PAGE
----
New Jersey Governor Jon S. Corzine today signed into law a program that will entitle almost all employees in the state – whether they work for large or small businesses -- to take up to six weeks of paid family leave.
The state program – only the third in the country to mandate paid family leave -- will not take effect until July 1, 2009. When it does, employers can expect more employees to take time off to care for children and sick family members, causing greater strain on the employees and managers left behind to do their work.
The new law has the following key provisions:
- It covers all employers who are subject to the New Jersey Unemployment Compensation Law – virtually every employer in the state, regardless of size.
- Employees are eligible for paid leave if they have worked for their employer for 20 base weeks, and earned at least 1,000 times the New Jersey minimum wage (currently $7.15) during that time.
- To qualify, the leave must be (a) to provide care for a family member’s “serious health condition” as defined by New Jersey’s Family Leave Act (“FLA”); or (b) to be with a child during the first 12 months after birth or adoption.
- Qualifying employees will receive up to six weeks of paid leave. The weekly benefit payments will equal two-thirds of the employee’s average weekly wage, up to a maximum of $524 per week.
- The benefit will be funded by payroll taxes paid by the employee and will be administered by the state, as an amendment to the Temporary Disability Benefits Law (which already provides paid benefits for an employee’s own non-work-related disability).
Payroll tax deductions will begin January 1, 2009, and will amount to an estimated 75 cents per week, or about $35 per year for each worker.
The new paid family leave does not change the existing federal Family and Medical Leave Act (“FMLA”) or the New Jersey FLA, which already requires that employers with 50 or more employees must provide up to 12 weeks of unpaid leave to eligible employees for certain family or medical leave purposes. Paid leave under the new law will run concurrently with the FMLA and FLA.
Although the controversial law has generated vocal opposition from business groups and small employers, it does include several provisions that limit the impact to employers:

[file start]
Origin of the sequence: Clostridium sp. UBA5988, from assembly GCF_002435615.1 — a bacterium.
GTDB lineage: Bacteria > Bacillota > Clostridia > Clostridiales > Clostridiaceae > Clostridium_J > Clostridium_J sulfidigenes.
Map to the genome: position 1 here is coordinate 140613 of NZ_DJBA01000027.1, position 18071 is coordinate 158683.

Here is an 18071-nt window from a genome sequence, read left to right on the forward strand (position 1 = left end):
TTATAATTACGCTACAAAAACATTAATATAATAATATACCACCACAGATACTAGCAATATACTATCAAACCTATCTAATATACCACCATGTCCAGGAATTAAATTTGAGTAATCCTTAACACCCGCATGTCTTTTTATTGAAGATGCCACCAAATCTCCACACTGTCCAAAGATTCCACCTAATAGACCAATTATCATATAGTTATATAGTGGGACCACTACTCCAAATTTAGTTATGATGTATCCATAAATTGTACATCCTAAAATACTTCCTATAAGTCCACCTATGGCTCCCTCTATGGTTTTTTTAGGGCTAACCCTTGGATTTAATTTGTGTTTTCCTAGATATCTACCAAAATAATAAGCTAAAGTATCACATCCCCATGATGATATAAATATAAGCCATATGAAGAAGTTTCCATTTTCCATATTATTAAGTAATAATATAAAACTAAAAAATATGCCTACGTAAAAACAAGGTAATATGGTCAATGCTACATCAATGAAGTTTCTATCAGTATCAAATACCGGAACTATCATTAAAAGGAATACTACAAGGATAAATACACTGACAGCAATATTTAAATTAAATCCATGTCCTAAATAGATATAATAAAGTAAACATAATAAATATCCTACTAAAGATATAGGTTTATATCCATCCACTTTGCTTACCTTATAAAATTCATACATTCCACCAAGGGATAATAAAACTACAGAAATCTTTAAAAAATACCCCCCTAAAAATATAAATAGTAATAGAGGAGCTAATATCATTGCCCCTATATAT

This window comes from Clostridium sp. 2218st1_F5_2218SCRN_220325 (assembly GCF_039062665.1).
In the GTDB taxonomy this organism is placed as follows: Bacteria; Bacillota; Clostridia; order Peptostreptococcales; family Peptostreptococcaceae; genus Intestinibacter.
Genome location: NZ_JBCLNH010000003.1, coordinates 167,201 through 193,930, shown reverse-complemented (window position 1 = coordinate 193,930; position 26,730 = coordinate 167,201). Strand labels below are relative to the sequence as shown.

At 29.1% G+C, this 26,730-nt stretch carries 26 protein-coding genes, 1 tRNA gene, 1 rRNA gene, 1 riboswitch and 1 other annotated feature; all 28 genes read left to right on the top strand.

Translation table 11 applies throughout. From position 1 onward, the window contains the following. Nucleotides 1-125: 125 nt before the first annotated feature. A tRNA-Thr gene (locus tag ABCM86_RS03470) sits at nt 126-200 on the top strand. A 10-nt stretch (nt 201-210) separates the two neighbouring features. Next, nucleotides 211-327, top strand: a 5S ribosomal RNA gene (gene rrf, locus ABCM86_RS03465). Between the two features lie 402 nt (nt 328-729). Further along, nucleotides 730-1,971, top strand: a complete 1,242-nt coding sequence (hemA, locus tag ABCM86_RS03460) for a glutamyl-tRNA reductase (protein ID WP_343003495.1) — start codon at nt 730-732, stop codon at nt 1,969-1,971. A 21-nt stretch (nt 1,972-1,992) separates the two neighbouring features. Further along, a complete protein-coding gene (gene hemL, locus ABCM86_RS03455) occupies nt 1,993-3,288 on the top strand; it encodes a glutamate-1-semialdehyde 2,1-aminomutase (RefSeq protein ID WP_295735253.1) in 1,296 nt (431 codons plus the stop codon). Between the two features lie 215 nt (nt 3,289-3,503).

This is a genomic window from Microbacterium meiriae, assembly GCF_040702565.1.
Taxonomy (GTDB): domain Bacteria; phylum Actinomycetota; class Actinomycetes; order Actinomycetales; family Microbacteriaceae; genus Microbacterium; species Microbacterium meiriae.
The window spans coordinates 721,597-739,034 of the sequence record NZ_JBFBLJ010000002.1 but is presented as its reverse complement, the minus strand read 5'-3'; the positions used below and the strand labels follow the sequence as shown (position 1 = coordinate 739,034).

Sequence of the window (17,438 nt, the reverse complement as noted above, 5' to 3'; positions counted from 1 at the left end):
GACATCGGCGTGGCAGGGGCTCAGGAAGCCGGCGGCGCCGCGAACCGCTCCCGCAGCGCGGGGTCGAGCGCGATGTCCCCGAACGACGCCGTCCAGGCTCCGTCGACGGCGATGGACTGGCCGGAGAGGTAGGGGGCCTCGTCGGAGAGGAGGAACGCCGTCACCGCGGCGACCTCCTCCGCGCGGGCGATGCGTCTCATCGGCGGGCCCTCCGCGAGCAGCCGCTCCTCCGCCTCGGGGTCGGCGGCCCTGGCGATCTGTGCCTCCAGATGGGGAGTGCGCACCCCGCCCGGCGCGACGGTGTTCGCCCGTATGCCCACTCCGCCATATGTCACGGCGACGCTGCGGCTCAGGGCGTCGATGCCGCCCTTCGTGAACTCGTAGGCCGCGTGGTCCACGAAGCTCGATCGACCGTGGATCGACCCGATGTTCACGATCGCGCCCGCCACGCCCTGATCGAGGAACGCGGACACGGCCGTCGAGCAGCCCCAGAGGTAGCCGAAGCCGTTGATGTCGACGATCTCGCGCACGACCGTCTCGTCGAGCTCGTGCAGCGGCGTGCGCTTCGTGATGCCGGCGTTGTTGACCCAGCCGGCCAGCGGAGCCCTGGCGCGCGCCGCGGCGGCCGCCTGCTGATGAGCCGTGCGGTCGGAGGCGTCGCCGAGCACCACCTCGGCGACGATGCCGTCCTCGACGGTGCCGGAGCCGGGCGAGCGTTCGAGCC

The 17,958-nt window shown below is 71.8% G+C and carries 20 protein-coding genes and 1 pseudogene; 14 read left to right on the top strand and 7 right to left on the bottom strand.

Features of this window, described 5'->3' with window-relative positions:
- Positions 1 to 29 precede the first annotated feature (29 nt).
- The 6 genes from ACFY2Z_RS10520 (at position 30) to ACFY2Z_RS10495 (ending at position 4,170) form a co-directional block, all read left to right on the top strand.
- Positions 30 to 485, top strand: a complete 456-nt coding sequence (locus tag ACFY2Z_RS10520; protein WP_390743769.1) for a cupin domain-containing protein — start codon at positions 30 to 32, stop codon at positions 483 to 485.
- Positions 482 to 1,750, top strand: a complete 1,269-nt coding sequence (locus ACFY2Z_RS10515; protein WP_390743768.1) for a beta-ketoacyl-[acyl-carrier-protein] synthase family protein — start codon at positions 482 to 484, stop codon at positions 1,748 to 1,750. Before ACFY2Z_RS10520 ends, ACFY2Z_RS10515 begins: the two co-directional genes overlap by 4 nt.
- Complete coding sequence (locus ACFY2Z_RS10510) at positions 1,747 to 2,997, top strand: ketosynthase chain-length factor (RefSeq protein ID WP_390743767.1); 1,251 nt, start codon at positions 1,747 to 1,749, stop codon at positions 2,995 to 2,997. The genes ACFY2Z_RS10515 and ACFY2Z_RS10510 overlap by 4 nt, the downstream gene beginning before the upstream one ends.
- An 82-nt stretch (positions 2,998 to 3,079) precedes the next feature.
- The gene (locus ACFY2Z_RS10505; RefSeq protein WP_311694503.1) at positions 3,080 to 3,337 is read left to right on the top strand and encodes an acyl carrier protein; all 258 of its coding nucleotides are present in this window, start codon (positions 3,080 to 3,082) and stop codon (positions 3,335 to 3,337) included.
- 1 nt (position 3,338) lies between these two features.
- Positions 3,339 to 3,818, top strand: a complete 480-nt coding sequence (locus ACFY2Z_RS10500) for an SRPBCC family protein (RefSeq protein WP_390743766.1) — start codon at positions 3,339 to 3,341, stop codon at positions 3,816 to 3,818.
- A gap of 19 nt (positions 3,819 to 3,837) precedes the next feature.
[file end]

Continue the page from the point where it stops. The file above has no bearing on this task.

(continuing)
- Employers do not pay for the leave. Their employees do through the payroll tax.
- The law does not require employers to hold an employee’s job for him or her while on paid disability leave (although the FLA or FMLA, if applicable, do). As a result, a business with fewer than 50 employees (which is therefore not covered by the FMLA and the FLA) could permanently replace the employee while on paid disability leave, if no other law would be violated.
- The law requires employees to give their employers advance notice - between 15 and 30 days - before commencing a paid leave, unless the leave is unforeseeable.
- The law requires the employee to provide a certification by a healthcare provider, if the leave is not for childcare.
- An employer may permit or require employees who take paid family leave to first use up to two weeks of paid sick time, vacation or other paid time off before the employee becomes eligible for the paid leave. The employee’s six weeks of paid disability benefits would then be reduced by the time he or she received employer-paid leave.
- Employers also can seek state approval to provide similar benefits to employees under a private insurance plan.
The New Jersey Department of Labor and Workforce Development will be issuing regulations on the implementation and application of the new law. In addition, the Department will issue notices that employers must post to inform employees of their rights and responsibilities under the law. Payroll tax deductions will begin January 1, 2009.
If you have any questions about this Alert or about compliance with state and federal family and medical leave laws, please contact us.